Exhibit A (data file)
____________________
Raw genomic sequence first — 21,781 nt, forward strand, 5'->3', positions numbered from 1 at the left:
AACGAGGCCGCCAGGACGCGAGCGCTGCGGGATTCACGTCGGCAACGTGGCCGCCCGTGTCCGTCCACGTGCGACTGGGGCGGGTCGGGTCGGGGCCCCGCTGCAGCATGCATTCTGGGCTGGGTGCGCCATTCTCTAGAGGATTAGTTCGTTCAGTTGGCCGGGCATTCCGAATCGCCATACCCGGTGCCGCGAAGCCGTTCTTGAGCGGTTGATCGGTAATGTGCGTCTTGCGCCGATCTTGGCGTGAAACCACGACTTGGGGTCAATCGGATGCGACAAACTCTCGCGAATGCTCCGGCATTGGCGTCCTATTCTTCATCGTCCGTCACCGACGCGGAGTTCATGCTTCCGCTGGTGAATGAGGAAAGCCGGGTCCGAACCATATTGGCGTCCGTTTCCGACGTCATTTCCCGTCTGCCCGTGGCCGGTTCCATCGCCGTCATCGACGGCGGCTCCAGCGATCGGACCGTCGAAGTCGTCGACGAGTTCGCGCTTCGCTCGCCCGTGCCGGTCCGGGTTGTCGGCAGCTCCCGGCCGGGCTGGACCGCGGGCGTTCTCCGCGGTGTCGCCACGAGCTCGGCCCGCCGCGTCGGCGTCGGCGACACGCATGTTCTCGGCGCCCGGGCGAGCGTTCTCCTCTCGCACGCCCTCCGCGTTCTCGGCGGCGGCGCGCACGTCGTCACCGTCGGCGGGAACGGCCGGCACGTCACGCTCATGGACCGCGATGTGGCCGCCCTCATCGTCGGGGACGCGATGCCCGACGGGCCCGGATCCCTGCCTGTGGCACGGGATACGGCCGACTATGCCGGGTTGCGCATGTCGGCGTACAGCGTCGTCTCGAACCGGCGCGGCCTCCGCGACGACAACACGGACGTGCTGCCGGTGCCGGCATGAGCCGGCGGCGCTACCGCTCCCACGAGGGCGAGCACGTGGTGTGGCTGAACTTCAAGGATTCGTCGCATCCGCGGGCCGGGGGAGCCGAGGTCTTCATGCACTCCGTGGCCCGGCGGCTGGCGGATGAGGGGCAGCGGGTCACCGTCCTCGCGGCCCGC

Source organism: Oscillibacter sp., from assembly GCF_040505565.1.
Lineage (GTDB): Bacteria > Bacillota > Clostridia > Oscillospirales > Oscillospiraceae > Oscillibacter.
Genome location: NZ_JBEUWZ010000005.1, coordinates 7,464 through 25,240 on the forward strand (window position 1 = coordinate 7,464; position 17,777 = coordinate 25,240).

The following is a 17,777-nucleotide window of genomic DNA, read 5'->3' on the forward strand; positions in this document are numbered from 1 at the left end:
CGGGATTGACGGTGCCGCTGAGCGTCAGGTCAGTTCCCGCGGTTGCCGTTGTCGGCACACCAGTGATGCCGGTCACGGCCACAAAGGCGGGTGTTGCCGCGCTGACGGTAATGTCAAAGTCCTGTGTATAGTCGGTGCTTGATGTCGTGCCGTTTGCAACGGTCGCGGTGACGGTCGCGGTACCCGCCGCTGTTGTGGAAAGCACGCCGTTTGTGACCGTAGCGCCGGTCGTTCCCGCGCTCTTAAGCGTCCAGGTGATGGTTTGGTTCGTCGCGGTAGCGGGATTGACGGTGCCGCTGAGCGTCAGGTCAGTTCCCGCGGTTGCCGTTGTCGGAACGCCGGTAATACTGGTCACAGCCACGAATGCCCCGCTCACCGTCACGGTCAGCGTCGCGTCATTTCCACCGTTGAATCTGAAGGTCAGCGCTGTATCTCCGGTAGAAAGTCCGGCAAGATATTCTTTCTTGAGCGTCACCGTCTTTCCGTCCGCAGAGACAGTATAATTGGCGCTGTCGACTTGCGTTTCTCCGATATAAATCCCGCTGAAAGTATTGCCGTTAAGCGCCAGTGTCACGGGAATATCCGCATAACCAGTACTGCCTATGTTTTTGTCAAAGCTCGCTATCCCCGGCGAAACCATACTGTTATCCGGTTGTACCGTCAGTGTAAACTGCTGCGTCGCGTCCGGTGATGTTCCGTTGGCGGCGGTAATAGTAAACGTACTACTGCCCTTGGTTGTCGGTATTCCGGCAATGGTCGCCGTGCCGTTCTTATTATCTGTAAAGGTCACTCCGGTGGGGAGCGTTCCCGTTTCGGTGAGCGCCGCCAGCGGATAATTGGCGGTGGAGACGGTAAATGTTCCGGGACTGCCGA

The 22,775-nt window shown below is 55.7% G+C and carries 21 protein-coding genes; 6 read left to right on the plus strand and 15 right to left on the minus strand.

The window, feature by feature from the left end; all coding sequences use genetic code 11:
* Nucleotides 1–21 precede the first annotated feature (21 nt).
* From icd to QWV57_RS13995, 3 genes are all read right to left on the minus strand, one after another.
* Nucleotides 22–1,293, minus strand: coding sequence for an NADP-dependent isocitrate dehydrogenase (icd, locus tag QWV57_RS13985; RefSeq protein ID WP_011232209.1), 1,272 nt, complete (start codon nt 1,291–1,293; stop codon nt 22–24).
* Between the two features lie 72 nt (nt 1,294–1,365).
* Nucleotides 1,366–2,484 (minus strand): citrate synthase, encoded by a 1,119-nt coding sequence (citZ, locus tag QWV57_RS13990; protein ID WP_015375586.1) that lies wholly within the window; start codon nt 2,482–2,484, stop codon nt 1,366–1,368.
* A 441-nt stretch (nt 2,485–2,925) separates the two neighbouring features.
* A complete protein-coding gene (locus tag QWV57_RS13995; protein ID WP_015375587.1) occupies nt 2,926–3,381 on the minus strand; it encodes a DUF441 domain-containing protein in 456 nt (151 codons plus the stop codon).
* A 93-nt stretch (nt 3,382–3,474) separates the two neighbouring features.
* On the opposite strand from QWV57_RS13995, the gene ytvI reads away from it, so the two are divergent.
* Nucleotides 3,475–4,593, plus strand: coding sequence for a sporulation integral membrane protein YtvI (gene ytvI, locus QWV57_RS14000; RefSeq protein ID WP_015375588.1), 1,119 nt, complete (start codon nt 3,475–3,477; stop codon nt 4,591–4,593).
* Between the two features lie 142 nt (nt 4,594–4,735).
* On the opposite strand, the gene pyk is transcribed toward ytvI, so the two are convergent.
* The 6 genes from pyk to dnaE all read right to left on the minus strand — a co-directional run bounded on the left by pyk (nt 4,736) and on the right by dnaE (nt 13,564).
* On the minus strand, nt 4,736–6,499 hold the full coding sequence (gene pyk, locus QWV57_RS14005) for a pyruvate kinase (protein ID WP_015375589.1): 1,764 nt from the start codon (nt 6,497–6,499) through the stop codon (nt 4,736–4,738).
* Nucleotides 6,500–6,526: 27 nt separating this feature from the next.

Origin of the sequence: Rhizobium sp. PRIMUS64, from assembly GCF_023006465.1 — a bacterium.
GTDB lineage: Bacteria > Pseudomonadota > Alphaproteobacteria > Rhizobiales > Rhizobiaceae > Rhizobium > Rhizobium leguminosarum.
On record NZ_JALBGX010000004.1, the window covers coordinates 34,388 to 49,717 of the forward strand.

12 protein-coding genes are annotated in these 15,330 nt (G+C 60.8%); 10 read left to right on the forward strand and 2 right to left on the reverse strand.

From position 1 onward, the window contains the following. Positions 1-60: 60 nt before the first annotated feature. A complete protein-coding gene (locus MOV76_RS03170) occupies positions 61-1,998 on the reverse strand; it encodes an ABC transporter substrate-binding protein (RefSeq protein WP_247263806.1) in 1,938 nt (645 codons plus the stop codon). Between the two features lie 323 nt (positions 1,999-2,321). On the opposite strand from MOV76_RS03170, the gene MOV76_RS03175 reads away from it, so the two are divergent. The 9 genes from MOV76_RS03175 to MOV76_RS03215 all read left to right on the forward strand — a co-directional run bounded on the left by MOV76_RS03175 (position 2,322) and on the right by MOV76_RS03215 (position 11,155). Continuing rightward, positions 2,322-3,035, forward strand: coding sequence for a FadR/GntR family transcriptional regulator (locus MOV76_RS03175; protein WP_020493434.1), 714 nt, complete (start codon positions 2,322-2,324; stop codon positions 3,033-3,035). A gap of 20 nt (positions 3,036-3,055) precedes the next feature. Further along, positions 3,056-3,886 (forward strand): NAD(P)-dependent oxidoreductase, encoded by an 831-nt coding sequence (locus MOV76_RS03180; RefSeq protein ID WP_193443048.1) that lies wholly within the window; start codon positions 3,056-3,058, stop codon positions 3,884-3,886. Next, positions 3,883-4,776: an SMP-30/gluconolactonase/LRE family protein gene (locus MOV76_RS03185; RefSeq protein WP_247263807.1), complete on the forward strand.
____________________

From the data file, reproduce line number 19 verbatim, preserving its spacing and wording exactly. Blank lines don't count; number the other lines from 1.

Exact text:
* Nucleotides 3,475–4,593, plus strand: coding sequence for a sporulation integral membrane protein YtvI (gene ytvI, locus QWV57_RS14000; RefSeq protein ID WP_015375588.1), 1,119 nt, complete (start codon nt 3,475–3,477; stop codon nt 4,591–4,593).